Third, you must be willing to “kill your darlings.” Too many photographers keep too many images because it cost them time and money to produce. But if the image is not impressive, it should not be shown. Your goal as a self-editor is to promote your great work and, like the gatekeepers of the 20th century, deny entry to the rest. Shakespeare’s character Polonious reminded his son that “brevity is the soul of wit,” and I am reminding you now, that brevity is the soul of a potent portfolio. Protect your brand by protecting your portfolio.
Don’t just think of your portfolio as the book you show your clients, or a website for potential clients. Your portfolio is anything and everything you put out into the public’s eye. This includes your printed products, magazine publications and advertisements, your Facebook pages, blogs, image galleries and Instagrams. This is where you make your impression on the public, which is why it is so important to be more critical of your own work.
Fourth, find someone you trust to review your work on a regular basis. This could be another photographer, a mentor, your print lab, a portfolio review session at a trade show, a camera club or even a password protected web forum. You don’t want a “yes” man to butter you up, but an honest and harsh critique. The public will be more than happy to critique your work, but getting that critique means that you have to show the world your mediocre work. Henri Cartier-Bresson said “showing your contact sheets is like taking your pants off in public.” Don’t take your pants off in public – it’s not good for your brand!
The world knows that you are putting your best foot forward. So, when you share images that are merely good, you are telling your potential clients that this is the best you’ve got. If you are not willing to reject the good that is mixed in with the great, you will be seen as mediocre at best. If you won’t judge your own work harshly, the world will.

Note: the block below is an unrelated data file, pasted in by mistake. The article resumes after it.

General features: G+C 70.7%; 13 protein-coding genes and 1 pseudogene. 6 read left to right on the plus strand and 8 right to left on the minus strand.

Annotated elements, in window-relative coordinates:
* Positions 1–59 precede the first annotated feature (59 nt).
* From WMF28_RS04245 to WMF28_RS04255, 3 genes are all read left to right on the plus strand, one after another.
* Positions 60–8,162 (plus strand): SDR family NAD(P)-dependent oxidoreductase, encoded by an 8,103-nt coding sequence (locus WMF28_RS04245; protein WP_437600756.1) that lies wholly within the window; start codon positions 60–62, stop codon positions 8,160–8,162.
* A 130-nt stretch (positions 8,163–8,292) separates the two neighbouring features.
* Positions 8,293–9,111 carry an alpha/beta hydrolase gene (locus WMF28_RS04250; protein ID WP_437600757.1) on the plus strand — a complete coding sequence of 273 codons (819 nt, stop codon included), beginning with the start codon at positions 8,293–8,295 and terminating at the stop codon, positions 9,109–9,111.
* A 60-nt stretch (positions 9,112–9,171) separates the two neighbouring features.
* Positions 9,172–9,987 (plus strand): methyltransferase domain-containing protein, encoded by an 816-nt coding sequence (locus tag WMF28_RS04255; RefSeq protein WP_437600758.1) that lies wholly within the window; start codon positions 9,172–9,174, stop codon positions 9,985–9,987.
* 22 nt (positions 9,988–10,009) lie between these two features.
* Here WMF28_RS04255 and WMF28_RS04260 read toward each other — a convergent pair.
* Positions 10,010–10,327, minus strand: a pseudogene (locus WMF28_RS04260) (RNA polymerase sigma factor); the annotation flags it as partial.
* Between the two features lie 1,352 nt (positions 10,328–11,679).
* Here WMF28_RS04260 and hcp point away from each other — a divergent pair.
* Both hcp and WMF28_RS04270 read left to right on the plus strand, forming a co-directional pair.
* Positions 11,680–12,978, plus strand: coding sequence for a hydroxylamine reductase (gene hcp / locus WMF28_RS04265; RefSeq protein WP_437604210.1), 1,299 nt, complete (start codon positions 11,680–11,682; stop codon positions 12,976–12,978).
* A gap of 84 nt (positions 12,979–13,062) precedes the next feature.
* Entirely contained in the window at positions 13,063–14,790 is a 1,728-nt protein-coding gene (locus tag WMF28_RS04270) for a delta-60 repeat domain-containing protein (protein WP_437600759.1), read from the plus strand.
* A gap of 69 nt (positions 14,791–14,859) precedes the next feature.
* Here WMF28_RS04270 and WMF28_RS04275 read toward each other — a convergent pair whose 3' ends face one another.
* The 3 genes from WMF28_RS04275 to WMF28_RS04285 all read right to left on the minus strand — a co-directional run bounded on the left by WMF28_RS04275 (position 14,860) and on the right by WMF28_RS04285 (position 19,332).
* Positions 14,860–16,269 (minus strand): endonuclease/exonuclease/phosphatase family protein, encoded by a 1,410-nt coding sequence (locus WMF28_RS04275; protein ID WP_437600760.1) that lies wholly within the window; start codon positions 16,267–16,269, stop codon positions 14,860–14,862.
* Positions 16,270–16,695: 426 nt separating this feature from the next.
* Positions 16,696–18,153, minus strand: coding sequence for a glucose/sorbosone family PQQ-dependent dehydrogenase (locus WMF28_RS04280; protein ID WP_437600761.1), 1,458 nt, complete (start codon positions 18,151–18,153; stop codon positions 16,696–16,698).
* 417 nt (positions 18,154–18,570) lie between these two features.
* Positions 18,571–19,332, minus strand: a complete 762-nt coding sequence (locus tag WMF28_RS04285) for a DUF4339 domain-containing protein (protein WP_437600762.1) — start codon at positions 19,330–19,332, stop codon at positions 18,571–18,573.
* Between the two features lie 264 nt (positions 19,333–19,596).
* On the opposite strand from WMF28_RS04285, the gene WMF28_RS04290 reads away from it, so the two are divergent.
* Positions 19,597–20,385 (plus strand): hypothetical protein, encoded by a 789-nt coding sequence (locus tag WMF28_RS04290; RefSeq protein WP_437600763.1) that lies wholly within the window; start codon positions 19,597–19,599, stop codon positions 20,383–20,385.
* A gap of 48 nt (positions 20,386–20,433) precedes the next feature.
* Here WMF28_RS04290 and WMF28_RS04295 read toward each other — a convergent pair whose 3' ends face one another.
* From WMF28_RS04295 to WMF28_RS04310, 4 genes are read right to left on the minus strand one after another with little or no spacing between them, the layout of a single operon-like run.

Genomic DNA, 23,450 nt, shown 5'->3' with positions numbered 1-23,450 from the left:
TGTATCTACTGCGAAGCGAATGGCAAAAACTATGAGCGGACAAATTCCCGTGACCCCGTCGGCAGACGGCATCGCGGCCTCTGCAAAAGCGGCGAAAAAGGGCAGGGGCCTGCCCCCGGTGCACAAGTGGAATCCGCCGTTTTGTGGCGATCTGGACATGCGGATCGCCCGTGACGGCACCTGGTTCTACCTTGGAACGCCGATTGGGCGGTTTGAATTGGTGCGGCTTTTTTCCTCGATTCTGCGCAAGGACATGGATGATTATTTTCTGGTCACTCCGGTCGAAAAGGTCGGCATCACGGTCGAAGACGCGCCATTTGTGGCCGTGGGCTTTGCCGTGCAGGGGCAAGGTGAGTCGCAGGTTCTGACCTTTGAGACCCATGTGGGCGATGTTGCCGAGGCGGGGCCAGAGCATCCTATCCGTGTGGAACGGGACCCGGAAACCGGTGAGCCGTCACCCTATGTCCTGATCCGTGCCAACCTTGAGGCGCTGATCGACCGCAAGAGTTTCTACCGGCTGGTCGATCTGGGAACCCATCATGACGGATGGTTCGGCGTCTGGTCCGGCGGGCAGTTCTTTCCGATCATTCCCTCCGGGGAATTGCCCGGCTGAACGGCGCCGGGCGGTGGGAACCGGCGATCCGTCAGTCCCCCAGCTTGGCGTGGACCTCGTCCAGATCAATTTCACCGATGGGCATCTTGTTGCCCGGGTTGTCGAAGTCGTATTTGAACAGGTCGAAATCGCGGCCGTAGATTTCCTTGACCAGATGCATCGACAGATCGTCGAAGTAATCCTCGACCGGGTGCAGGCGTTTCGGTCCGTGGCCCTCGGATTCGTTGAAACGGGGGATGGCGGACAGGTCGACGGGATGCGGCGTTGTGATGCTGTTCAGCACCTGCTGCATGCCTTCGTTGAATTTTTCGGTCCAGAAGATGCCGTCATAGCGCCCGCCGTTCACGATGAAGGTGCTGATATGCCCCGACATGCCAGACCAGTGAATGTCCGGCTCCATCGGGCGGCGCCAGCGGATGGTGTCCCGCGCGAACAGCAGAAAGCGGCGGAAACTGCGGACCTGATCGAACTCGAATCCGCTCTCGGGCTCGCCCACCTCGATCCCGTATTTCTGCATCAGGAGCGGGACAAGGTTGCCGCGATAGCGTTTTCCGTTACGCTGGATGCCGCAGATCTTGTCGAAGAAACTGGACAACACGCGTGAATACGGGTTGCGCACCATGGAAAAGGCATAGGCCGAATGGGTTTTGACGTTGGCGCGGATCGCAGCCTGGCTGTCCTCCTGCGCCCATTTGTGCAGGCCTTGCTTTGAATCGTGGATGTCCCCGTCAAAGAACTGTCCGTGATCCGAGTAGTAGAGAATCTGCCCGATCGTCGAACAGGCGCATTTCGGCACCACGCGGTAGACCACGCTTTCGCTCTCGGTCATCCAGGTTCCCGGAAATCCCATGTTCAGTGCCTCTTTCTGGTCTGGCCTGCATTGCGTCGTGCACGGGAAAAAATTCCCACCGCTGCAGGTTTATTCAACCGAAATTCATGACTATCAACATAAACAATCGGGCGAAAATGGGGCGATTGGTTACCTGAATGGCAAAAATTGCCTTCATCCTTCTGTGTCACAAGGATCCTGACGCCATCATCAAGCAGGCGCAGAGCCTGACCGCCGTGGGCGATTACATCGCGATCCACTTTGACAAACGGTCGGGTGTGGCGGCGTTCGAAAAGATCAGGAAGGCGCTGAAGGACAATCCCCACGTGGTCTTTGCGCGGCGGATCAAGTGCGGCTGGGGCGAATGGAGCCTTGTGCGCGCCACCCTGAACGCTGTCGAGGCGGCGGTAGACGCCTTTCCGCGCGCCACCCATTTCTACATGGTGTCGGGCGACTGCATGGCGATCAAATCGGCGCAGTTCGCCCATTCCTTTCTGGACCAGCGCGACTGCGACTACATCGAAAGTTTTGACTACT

Jared Platt is a professional wedding and lifestyle photographer. He has lectured at major trade shows, photo conferences and universities on photography and workflow. Currently, Jared is traveling the USA and Canada teaching photography and post production workflow.
I signed up with my very first company that offered an “archive hosting” service five years ago. At that time, my idea of what that meant was vague at best. Would they sell my pictures or just provide storage and display? Would the web system be user friendly? Would I need to buy a complicated manual? Did I need to hire an assistant for this?
Today archive hosting companies typically provide storage space, online galleries, search and client features, a user-friendly back-end management system, FTP, downloading, and hundreds of other functions that are incredibly useful if properly understood. All of this is usually bundled into a package that might cost roughly USD 50 per month. For a photographer like me, who is constantly moving, I find the service indispensable.
Today the main player in this game seems to be Photoshelter. After transferring my archive to their servers a year ago, I can say with some level of confidence that they provide a superior service, strong customer support, and a huge variety of functions (without trying to do too much, the most important thing in my opinion).
So how exactly do I manage my own archive? When I complete shoots for newspapers, magazines, and corporate clients, I upload the images to my archive, so that I can FTP the images to clients, share the work with friends and family using public light-boxes, display work to potential new clients, and allow regular clients to search for stock images to license. That might sound like a lot of work — and it is. But make no mistake, this hard work pays dividends.